This story is not mine.
While traveling my sisters and I spoke with a young man, working as a bell boy at one of the many 4 star hotels we stayed in. We fascinated the local Vietnamese who worked at the hotel. They had never before had guests who were of Vietnamese origin and were curious about us. I happily conversed with whoever asked me a question.
This young man called me “Miss Oanh” and I found it at once deferential and amusing, and inappropriate and startling. I had not asked anyone their background, beyond asking whether their family lived locally and the usual Vietnamese questions of how old, married yet, kids yet. I did not know how to go about discussing their lives, especially in light of how I must appear to them: same same but so very different.
This story jolted me. I was reading at the time, waiting for bby. There was slow, light rain and I had meandered around taking photographs of lotuses as my sisters chatted to each other and eventually to this young man. I listened to his story but did not close my book. I found myself unable to look at him.
I am ashamed to say that I have forgotten his name. Let’s call him Binh.
When Binh was young, his family lived near Hoi An. Hoi An was Viet Nam’s first coastal port town. It was soon overtaken in importance by nearby Da Nang and became a quainter, quieter version of its bustling and brash sister. The beaches of Hoi An are reputed to be very beautiful, unmarred by war like distant China Beach or Vung Tau.
In 1983, Binh was 8 years old. I can see him as a child – his face is one of those that do not look like they changed much from childhood. He has a lightness about him, an openness. On a day in 1983, Binh was playing on one of Hoi An’s beautiful beaches that open out to the great blue-grey ocean. It cannot have been particularly late in the day, but Binh cannot remember what time of day it was, or where the rest of his family were.
Binh plays and, like children everywhere, he is easily distracted. He pauses to watch a random collection of people in quiet chaos climb aboard a boat. He may have seen some of these people before – with his mum at the market or in the street. Some may be his neighbours. Binh is young, he does not really know what they are doing. It is a strange thing: the sobriety with which so many people – men, women, children – undertake this business of boarding a boat. Some of the children cry or struggle, as young children will, but the adults are oddly quiet.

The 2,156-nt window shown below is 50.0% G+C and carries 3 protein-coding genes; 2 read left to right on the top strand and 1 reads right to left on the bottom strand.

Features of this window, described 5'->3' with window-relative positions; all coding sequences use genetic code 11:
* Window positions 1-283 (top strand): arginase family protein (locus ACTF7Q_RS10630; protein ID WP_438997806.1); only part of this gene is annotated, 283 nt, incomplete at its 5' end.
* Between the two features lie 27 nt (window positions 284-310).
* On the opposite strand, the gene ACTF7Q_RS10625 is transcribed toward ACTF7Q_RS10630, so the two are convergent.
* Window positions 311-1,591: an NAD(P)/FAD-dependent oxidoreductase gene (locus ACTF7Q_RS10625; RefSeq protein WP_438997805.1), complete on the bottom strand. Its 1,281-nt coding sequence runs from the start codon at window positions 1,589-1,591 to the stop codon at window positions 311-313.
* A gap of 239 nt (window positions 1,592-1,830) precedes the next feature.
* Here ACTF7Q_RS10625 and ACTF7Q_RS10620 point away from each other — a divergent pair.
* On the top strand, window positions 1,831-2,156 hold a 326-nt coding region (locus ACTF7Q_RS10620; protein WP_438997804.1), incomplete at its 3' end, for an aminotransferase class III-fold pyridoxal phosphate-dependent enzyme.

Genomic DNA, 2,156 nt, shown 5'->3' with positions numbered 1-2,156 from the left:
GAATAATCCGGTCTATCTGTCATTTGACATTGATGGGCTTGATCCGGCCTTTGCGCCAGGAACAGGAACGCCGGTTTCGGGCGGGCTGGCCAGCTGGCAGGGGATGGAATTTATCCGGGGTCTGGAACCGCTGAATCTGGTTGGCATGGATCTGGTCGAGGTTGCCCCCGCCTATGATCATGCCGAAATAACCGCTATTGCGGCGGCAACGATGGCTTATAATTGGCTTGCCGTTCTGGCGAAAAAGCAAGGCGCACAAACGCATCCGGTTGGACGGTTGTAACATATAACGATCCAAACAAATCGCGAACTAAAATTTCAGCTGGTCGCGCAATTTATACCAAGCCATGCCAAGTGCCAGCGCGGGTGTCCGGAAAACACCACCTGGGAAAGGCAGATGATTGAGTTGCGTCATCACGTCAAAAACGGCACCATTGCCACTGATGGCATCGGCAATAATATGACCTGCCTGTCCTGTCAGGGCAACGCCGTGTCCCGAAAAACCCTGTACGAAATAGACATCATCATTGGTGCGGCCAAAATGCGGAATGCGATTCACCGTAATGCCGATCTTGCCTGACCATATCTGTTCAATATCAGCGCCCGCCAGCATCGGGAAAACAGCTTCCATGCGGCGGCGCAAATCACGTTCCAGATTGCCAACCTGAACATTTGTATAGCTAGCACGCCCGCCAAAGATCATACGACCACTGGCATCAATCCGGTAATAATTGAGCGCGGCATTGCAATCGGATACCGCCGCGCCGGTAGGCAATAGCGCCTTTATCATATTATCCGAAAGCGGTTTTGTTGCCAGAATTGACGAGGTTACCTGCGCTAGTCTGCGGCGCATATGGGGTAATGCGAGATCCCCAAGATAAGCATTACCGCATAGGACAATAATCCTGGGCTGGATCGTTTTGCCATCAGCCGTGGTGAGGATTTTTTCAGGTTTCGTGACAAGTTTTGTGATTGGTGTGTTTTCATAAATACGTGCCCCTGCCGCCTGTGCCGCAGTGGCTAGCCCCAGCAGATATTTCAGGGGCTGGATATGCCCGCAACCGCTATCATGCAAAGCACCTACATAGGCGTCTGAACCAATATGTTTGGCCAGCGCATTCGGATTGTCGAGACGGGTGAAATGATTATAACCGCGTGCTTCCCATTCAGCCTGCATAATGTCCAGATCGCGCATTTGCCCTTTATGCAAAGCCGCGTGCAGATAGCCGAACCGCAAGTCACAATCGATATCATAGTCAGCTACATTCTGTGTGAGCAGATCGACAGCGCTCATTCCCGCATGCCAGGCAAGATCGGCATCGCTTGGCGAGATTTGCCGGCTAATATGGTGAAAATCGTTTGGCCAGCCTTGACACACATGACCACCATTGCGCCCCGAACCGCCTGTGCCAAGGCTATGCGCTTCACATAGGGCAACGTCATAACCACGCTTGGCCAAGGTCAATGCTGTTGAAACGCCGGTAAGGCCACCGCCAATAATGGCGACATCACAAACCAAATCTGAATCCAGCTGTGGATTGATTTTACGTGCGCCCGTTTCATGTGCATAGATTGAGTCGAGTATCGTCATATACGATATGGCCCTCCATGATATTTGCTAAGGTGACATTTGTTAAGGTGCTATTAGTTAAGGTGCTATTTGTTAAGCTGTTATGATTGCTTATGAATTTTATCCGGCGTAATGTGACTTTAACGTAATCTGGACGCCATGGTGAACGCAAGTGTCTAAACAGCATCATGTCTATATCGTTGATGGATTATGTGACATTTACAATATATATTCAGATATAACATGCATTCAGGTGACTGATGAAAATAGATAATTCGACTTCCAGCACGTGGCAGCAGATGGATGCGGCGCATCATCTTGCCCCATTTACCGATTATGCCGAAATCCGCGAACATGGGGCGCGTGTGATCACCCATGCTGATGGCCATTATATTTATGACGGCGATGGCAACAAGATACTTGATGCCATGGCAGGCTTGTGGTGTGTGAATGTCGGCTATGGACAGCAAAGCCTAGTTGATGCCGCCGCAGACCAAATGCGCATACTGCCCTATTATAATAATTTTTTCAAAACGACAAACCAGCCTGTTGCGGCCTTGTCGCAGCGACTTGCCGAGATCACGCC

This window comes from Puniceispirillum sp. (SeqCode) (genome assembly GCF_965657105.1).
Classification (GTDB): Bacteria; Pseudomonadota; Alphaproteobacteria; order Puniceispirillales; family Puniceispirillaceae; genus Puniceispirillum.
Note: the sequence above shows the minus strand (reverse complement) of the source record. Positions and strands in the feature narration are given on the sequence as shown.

Binh watches for a long time. It seems as if whole families get on the ship, and it seems as if it will never end. He comes closer because he is an intelligently curious child, and continues to watch. A few men approach him but he is too busy watching the families, the other children his age, to notice. It is not until the men are almost upon him that he sees them. They are determined, unfriendly. Inchoately realising their intent, Binh turns to run, struggling away from their snatching arms.
But Binh is 8 years old. He is neither strong nor fast, and he does not evade the men. They bundle him up, struggling, onto the boat.
For uncountable days and nights, Binh sits fearfully in the dark, with other children and women. He does not speak, is profoundly confused. Mothers try to draw him out, but most are too caught up in the web of their own lives and their own frightened children. Binh does not know where he is going or with whom.
Things happen on the boat. There are moments of noise and chaos, followed by silence. All of it is meaningless to Binh.
One day, he is taken out of the boat – pushed and shoved forward. When he looks about him, he stumbles. There is little he can see other than the bodies of people – people who have become familiar but are still unknown to him. People who look like him shout out, pull him forwards, push him backwards. He does not understand them.
Binh ends up in Hong Kong. He lives in a detention centre for 6 years, alone, with other lonely boys. Some of them were on the boat with him. Some of them were not. He is educated in the detention centre and learns a little of the language.
Binh makes friends in the centre but new people arrive and other people go. The numbers dwindle; it is not uneventful living in a detention centre: there is a desperate kind of community there but not one that lasts.
When Binh is 14, he is taken aboard another boat, larger than the one that he remembers when he was 8. He fills out a form about who he is and where he came from. Binh is deported. Back to Viet Nam. Back to Hoi An.
In Hoi An, Binh cannot find his family; to them, he is long dead.
Binh has made a life for himself. I do not know and cannot imagine what the years between when he was 14 and now must have been like for him. I wish I could say that his is an unusual story but it is not. So many young people were kidnapped because they were in the wrong place at the wrong time. So many became reluctant refugees.